Reddit has become your comments section, whereas before we used to have two separate but vital discussions taking place. A recent Ultiworld Disc Golf article about the Williams suspension had 52 comments on Reddit, and 0 on your native site. That’s part of the deal with aggregation sites, but I’m pretty confident that if there was a comment system more readily accessible here you would see at least some of that staying on-site like it did with the previous system.

The most common feedback has been for a same-page reply function, but that has been refuted philosophically by the developers and no third party has written a plugin. I can appreciate a philosophical stance and the Discourse devs are certainly entitled to theirs, but why hitch your wagon to it then? There is a year’s worth of decreasing participation significant enough to warrant an explainer article, so you’re definitely aware of it. At this point,

I’m also willing to admit I’m doing it wrong, and I’m happy to try it again with some of the new info I gathered here. Along those lines, are there any examples of the Discourse system being used successfully elsewhere? I’m curious to see what I’m missing.

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Thanks for the feedback, @titustradewell.

While there’s no doubt there’s been decreasing participation, I really believe that’s in large part because the new system is somewhat more complicated and we did basically nothing to make it clear or to make it worth using. I think we (naively) hoped that it would just create a community itself. That doesn’t really happen.

While I don’t personally ascribe to the belief that same-page comment functionality is bad, I do think that a lot of the complaining about the lack of that feature isn’t really fair. Almost every serious website requires you to open a comment folder, tab, window, etc. in order to read and post comments. Right now on UW, you can read comments without clicking anything, and you only have to click ‘Continue Discussion’ to be able to dive in and make a comment.

Boing Boing and Talking Points Memo are two high-profile examples of sites using Discourse for robust article comments as well as forums.

First, thanks for all the work you do for Ultimate @ceisenhood. @titustradewell pretty much summed up what I think and while the “new” system might be easier(?) for you in some ways, the way the comments is setup is just too time-consuming to warrant me to take the extra click.

And maybe that’s what you want, but I think discussion in our community is lacking and since you posted an article about how to use it (not hard just that extra effort required), I thought a comment would be helpful since I read just about every Ultiworld article posted.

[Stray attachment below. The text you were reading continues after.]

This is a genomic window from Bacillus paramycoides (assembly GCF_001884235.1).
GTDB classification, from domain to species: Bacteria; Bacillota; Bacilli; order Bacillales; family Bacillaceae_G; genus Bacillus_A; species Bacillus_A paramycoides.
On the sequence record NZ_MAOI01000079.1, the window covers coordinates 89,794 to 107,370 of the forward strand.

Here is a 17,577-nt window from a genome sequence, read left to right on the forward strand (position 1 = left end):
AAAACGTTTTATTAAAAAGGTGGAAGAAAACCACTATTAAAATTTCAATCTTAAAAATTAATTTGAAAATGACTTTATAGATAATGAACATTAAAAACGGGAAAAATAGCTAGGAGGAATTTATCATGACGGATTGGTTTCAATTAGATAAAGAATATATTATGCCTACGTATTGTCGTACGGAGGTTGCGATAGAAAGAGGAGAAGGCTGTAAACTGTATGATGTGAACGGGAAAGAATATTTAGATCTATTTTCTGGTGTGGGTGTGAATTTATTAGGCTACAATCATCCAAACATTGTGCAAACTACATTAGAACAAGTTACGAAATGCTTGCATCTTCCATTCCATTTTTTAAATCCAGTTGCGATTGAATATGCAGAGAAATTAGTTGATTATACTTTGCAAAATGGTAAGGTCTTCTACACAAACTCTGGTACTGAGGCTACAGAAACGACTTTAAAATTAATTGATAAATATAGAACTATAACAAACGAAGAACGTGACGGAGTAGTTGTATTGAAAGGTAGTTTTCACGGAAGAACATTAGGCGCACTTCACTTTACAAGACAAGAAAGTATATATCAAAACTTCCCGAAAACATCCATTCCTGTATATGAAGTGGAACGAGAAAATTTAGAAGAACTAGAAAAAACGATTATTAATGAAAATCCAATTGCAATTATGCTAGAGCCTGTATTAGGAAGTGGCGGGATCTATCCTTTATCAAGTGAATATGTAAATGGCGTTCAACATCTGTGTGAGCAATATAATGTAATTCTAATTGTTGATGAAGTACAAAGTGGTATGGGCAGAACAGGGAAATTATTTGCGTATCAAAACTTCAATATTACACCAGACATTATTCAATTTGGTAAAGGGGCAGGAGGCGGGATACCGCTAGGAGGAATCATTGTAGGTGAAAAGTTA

I think that if your goal is more discussion on here but still want to conTROLL things, I suggest turning to a verified system of some sort where anonymity isn’t an option. I think that’s what you mean by the serious websites requiring another interface- what’s the goal of the forums / comments if to not stir honest discussion, right?

But hey, I’m only commenting here for like the second time since the forums were introduced so I could be wrong.

PS- Also, when I log in it’d be nice if it didn’t take me to my account but rather back to the Ultiworld page I was just reading. :wink:

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Thanks for the reply, @ceisenhood. I took a look at Boing Boing and TPM, and mostly the latter seems to have had the community buy fully in with Discourse. I think there’s merit there at least in a proof of concept. One suggestion I have from perusing those is that when clicking on the “X Comments” sub right underneath the header, bring us right to the actual Discourse. Right now on UW, it just scrolls down to the bottom of the article, and users still need to click through to the forums. If someone is returning to read/discuss more, being able to load the article and then click through is still better than loading, clicking or scrolling, and then clicking through again.

On the other hand, calling the complaints unfair is missing the point. The people that consume and interact with your content (and that are willing to comment on these ideas here or on Reddit) are consistently presenting the same idea as a sticking point. Whether or not other serious websites do this is secondary to that no matter how poorly founded the feeling is. It’s not a single click, it’s also loading a page, reorienting with the comments and article text, locating the discussion entry point again, and then starting to formulate a response. Not much different, but clearly enough to matter.

You probably know this, you are obviously taking steps to educate and rectify it, and I appreciate the engagement with those of us that respond. But in spite of that, I’m starting think that a switch rather than a re-education is necessary.

Certainly hear you loud and clear